bacteria are mutualistic symbionts of nematodes and pathogens of insects. The global regulator Lrp controls the expression of many genes involved in both mutualism and pathogenic activities, suggesting a role in the transition between the two host organisms. We previously reported that natural populations of exhibit various levels of Lrp expression and that cells expressing relatively low levels of Lrp are optimized for virulence in the insect The adaptive advantage of the high-Lrp-expressing state was not established. Here we used strains engineered to express constitutively high or low levels of Lrp to test the model in which high-Lrp-expressing cells are adapted for mutualistic activities with the nematode host. We demonstrate that high-Lrp cells form more robust biofilms in laboratory media than do low-Lrp cells, which may reflect adherence to host tissues. Also, our data showed that nematodes cultivated with high-Lrp strains are more frequently colonized than are those associated with low-Lrp strains. Taken together, these data support the idea that high-Lrp cells have an advantage in tissue adherence and colonization initiation. Furthermore, our data show that high-Lrp-expressing strains better support nematode reproduction than do their low-Lrp counterparts under both and conditions. Our data indicate that heterogeneity of Lrp expression in populations provides diverse cell populations adapted to both pathogenic (low-Lrp) and mutualistic (high-Lrp) states. Host-associated bacteria experience fluctuating conditions during both residence within an individual host and transmission between hosts. For bacteria that engage in evolutionarily stable, long-term relationships with particular hosts, these fluctuations provide selective pressure for the emergence of adaptive regulatory mechanisms. Here we present evidence that the bacterium uses various levels of the transcription factor Lrp to optimize its association with its two animal hosts, nematodes and insects, with which it behaves as a mutualist and a pathogen, respectively. Building on our previous finding that relatively low cellular levels of Lrp are optimal for pathogenesis, we demonstrate that, conversely, high levels of Lrp promote mutualistic activities with the nematode host. These data suggest that has evolved to utilize phenotypic variation between high- and low-Lrp-expression states to optimize its alternating behaviors as a mutualist and a pathogen.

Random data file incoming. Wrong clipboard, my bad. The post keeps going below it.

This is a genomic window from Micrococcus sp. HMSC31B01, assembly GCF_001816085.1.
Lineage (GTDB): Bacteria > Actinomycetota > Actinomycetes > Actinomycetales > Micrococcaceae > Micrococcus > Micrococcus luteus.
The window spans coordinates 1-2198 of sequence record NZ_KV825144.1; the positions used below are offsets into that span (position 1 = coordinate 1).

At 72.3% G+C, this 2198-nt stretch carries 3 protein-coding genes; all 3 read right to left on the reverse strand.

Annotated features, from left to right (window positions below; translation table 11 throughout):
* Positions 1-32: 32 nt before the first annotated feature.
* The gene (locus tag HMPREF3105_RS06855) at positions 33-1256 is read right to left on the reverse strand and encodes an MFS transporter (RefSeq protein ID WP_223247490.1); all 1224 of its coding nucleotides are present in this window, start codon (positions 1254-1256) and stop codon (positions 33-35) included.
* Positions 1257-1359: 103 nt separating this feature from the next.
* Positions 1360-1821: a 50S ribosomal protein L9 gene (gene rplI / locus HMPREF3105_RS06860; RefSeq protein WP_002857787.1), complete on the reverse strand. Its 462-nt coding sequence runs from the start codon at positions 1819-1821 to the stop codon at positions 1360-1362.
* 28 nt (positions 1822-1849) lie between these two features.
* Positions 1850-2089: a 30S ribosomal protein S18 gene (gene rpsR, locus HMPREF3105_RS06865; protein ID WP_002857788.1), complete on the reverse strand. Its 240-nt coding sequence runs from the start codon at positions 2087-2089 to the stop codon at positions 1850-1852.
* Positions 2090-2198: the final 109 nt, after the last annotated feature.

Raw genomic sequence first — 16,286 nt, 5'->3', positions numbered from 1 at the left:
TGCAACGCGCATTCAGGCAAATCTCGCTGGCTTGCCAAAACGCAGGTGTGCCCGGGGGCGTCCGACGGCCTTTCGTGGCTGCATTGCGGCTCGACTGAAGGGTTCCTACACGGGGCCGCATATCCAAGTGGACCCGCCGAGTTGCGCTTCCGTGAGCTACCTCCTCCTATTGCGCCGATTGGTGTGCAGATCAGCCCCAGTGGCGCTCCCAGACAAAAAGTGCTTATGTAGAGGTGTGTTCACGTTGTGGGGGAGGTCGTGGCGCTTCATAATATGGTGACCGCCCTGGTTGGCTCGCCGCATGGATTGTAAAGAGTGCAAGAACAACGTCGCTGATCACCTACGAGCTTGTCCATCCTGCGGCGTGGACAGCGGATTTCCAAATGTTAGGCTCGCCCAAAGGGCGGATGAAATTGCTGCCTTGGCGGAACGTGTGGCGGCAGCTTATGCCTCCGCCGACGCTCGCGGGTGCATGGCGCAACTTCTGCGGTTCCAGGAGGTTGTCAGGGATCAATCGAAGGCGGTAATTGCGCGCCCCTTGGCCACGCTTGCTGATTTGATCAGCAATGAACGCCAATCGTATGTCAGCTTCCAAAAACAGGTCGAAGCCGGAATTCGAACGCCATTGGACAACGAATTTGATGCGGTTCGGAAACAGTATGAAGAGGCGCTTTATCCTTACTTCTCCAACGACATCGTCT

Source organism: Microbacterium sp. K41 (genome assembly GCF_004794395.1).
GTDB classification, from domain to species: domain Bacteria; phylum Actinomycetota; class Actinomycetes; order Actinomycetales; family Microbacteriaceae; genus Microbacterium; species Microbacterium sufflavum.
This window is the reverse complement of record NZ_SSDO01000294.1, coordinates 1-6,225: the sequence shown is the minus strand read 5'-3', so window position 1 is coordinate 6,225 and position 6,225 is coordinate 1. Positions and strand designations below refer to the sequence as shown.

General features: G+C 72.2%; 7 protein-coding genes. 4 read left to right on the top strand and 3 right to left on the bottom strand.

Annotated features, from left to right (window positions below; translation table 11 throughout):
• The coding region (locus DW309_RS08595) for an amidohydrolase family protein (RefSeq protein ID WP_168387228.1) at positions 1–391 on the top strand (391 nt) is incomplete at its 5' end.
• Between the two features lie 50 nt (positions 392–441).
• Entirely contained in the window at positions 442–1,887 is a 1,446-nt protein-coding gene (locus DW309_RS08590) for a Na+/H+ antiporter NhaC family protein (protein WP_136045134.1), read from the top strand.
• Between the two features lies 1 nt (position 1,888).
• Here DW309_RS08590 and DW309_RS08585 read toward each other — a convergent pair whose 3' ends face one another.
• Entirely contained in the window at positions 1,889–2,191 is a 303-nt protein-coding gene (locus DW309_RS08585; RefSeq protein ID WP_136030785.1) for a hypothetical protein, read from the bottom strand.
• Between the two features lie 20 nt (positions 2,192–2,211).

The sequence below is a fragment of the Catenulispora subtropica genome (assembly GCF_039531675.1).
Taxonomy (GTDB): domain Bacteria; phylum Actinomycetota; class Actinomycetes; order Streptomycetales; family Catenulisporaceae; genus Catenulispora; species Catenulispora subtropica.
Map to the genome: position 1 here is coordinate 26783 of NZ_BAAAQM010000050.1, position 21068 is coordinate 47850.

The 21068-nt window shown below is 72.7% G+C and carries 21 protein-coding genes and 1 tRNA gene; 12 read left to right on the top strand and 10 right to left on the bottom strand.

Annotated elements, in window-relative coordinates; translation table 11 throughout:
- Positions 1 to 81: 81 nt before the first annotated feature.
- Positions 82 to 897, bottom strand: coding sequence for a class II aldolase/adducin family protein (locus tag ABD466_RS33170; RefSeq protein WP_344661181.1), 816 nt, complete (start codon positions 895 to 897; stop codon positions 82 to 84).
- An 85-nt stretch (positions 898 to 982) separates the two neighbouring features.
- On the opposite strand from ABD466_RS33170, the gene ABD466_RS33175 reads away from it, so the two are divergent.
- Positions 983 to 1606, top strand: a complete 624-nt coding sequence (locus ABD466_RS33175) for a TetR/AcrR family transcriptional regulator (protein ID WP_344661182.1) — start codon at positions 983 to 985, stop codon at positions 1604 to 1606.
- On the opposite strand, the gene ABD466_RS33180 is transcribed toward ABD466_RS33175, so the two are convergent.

TTO1 and HGB081 are insect pathogenic bacteria and producers of various structurally diverse bioactive natural products. In these entomopathogenic bacteria we investigated the role of the global regulators Lrp, LeuO, and HexA in the production of natural products. Lrp is a general activator of natural product biosynthesis in and for most compounds in TTO1. Microarray analysis confirmed these results in and enabled the identification of additional biosynthesis gene clusters (BGC) regulated by Lrp. Moreover, when promoters of two BGC were analyzed, transcriptional activation by Lrp was observed. In contrast, LeuO in and has both repressing and activating features, depending on the natural product examined. Furthermore, heterologous overexpression of from in the closely related resulted in overproduction of several natural products including novel compounds. The presented findings could be of importance for establishing a tool for overproduction of secondary metabolites and subsequent identification of novel compounds.